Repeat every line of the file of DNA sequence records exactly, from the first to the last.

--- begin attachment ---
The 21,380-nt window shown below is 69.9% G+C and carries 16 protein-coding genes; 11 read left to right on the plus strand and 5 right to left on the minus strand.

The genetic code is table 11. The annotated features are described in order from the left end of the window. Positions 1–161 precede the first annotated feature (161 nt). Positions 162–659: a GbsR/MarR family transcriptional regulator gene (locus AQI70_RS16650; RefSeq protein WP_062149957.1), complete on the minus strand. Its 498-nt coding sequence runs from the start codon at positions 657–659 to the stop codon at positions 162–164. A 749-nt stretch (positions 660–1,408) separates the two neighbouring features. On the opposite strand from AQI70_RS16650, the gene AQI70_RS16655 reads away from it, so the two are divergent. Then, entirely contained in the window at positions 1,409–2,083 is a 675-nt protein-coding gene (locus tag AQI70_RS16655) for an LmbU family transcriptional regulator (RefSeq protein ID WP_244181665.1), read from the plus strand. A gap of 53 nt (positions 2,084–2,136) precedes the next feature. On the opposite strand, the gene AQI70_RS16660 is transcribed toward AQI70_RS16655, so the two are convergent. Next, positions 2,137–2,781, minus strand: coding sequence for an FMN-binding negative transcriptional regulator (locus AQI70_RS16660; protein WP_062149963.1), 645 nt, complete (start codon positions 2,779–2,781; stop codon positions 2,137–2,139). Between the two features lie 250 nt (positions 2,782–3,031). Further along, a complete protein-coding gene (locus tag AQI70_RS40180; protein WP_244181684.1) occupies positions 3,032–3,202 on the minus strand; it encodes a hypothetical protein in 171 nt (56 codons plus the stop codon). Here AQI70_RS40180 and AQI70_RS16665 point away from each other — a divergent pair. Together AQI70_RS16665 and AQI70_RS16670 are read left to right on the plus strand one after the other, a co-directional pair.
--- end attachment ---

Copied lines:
The 21,380-nt window shown below is 69.9% G+C and carries 16 protein-coding genes; 11 read left to right on the plus strand and 5 right to left on the minus strand.

The genetic code is table 11. The annotated features are described in order from the left end of the window. Positions 1–161 precede the first annotated feature (161 nt). Positions 162–659: a GbsR/MarR family transcriptional regulator gene (locus AQI70_RS16650; RefSeq protein WP_062149957.1), complete on the minus strand. Its 498-nt coding sequence runs from the start codon at positions 657–659 to the stop codon at positions 162–164. A 749-nt stretch (positions 660–1,408) separates the two neighbouring features. On the opposite strand from AQI70_RS16650, the gene AQI70_RS16655 reads away from it, so the two are divergent. Then, entirely contained in the window at positions 1,409–2,083 is a 675-nt protein-coding gene (locus tag AQI70_RS16655) for an LmbU family transcriptional regulator (RefSeq protein ID WP_244181665.1), read from the plus strand. A gap of 53 nt (positions 2,084–2,136) precedes the next feature. On the opposite strand, the gene AQI70_RS16660 is transcribed toward AQI70_RS16655, so the two are convergent. Next, positions 2,137–2,781, minus strand: coding sequence for an FMN-binding negative transcriptional regulator (locus AQI70_RS16660; protein WP_062149963.1), 645 nt, complete (start codon positions 2,779–2,781; stop codon positions 2,137–2,139). Between the two features lie 250 nt (positions 2,782–3,031). Further along, a complete protein-coding gene (locus tag AQI70_RS40180; protein WP_244181684.1) occupies positions 3,032–3,202 on the minus strand; it encodes a hypothetical protein in 171 nt (56 codons plus the stop codon). Here AQI70_RS40180 and AQI70_RS16665 point away from each other — a divergent pair. Together AQI70_RS16665 and AQI70_RS16670 are read left to right on the plus strand one after the other, a co-directional pair.